Xabi Alonso: Racism is a tricky issue for players to deal with

The midfielder has urged the soccer authorities to show zero tolerance on the issue, and expects Group C opponents Italy to be galvanized by its domestic turmoil.
 Ashish Sharma
 Based in Gdansk
Spain midfielder Xabi Alonso has admitted that racism in football is a "tricky" issue for players to deal with and has urged the footballing authorities to be "as strict as possible" in the measures aimed at eradicating it from the game.

Plans have been made by organizations such as Football Against Racism in Europe (FARE) in order to ensure Euro 2012 does not become overshadowed by incidents of racist chanting in stadiums but concerns arose once more after the Netherlands team complained of abuse during a training session on Wednesday.

Alonso advised caution when approaching such sensitive issues but hoped to see decisive action from those tasked with eliminating the problem.

"Of course, it's quite a tricky one and quite a sensitive matter," Alonso told Goal.com. "And the way it's reported in England, they have done their investigations, as you say with [the BBC documentary] 'Panorama' in Poland and Ukraine.

"We have to be really cautious with these matters because they are sensitive. From our point of view we want to help to minimize and [for] nothing to happen because that's not the message we want to deliver from football and for football games. As much as it can be avoided we will try to move that and to promote that.

"Of course, from the football players' point of view we want to try to help as much as possible. The ones responsible to take measures for that, they have to be really strict to try to stop them [the racist chants] as much as possible."

Italy striker Mario Balotelli threatened to walk off of the pitch if he was subjected to racist abuse from the stands, and UEFA president Michel Platini said referees would have the power to abandon games in the event of racist chanting.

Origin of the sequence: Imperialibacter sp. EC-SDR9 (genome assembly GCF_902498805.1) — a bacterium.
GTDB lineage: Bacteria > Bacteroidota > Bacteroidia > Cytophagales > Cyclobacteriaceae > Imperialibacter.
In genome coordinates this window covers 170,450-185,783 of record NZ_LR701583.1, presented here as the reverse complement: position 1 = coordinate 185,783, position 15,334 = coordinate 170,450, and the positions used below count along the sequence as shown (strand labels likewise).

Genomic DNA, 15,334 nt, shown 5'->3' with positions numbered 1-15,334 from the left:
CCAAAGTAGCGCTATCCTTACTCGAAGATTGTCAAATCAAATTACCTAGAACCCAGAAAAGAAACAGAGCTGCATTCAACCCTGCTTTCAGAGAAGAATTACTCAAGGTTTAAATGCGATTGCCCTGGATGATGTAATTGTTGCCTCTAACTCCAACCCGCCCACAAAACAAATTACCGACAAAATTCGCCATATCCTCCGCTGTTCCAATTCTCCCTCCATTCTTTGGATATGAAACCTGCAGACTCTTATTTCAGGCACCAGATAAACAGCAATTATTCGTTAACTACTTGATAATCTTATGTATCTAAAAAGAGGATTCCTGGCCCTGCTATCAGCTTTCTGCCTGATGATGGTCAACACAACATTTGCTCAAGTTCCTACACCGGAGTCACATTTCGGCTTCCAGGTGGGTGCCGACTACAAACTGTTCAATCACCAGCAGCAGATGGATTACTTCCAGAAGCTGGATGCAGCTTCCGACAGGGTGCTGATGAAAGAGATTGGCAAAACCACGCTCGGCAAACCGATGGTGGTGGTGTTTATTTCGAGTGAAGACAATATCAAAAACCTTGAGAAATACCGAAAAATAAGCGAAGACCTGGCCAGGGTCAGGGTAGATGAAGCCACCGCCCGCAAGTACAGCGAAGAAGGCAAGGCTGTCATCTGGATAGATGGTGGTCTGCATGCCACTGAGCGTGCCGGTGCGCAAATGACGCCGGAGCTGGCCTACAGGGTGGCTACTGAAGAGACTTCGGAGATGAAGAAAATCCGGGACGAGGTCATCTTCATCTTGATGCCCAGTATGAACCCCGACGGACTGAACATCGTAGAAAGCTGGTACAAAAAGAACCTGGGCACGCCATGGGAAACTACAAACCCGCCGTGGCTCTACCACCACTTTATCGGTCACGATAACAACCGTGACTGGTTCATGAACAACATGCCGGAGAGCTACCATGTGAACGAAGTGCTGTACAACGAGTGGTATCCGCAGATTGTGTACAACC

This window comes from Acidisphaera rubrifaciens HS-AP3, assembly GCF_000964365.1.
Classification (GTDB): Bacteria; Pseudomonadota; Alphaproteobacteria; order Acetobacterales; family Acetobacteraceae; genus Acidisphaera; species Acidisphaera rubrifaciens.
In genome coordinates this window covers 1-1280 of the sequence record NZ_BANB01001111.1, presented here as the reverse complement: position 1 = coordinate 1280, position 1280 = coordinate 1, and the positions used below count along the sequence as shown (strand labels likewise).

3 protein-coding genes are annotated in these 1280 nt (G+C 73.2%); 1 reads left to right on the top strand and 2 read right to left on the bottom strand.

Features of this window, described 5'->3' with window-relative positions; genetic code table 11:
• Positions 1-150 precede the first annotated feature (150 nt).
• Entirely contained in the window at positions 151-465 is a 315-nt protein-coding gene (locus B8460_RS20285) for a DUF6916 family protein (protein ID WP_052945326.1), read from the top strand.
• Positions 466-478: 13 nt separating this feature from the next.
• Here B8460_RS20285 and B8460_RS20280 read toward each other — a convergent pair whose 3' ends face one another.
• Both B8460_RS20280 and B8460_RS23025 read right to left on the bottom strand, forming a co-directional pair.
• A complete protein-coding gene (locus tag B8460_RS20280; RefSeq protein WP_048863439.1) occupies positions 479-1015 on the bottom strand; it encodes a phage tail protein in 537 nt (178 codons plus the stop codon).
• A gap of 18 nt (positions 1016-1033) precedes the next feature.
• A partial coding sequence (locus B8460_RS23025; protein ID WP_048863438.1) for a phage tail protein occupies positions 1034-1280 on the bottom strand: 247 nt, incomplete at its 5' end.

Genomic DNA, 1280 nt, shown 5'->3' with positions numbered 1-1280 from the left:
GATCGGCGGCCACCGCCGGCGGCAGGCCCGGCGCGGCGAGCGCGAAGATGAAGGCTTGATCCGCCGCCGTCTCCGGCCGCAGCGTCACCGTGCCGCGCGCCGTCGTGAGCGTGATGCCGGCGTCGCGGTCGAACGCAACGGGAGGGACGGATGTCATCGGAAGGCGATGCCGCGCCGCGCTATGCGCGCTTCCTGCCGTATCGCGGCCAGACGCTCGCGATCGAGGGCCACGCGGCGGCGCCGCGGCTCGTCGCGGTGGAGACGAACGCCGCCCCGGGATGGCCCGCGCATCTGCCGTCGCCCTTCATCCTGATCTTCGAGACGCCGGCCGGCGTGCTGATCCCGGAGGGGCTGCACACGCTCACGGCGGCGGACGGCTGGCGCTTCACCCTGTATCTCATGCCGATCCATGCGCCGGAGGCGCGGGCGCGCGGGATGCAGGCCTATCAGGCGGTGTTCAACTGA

Alonso, however, insisted that Spain was not planning in advance for such a situation.

"We haven't been told, we have not said what would happen in that case," he said. "Hopefully it won't happen. Better not to talk about hypotheticals and to try to avoid them as much as possible."

Spain faces Italy in its first fixture of the tournament on Sunday, and Alonso is preparing to face an Azzurri team galvanized by the turmoil in which its domestic game has once again been engulfed.

The Italy training camp was investigated by police at the end of May, with defender Domenico Criscito forced to pull out of the squad after he had been informed that he was under investigation for match-fixing.

"We are expecting a very tough and very difficult game because they're competitive," Alonso explained. "Even having problems surrounding the squad, all the media things, all the gambling things - that means that maybe they can be more dangerous because whenever they have problems they get stronger.

"We saw that in the World Cup in 2006 and in the Euros in 2008. That's not a relief for us, that's more [likely] to make us more ready."

Italy has adopted a more attacking style under coach Cesare Prandelli, but the Real Madrid midfielder did not believe that the new approach would necessarily play in to Spain's hands.

"No, it's not a relief," he maintained. "It's something that we analyzed. We know pretty well how they play, the things they want and will try to analyze that as well as possible. But of course it doesn't change at all the way we want to face the game, the way we want to approach it.

"We will see if they play with two strikers up front. We have [been] analyzing different options. When we play it's going to be tough because they have very good players and they're playing at the top level at the moment."

Doubt remains as to the identity of Spain's first choice striker in the absence of the injured David Villa, with Fernando Torres, Alvaro Negredo and Fernando Llorente competing for the role.

Torres' place in the final squad of 23 was not certain after a mixed season at Chelsea but Alonso believes his former Liverpool teammate is in a positive frame of mind heading into Euro 2012.

"Of course, it was not easy for him to take that decision [to move to Chelsea] and it took him some time to settle down," Alonso opined. "But I think he has played his part, he is absolutely pleased with what they have achieved this year.

"It has been a massive achievement to lift that European Cup for the first time for Chelsea, the FA Cup as well. So, [while] being concerned that he wants to play a more important role, he's really enjoying that time."

"I think that he is delivering, day-by-day, more importance for them [Chelsea] and as far as I know they are happy with him."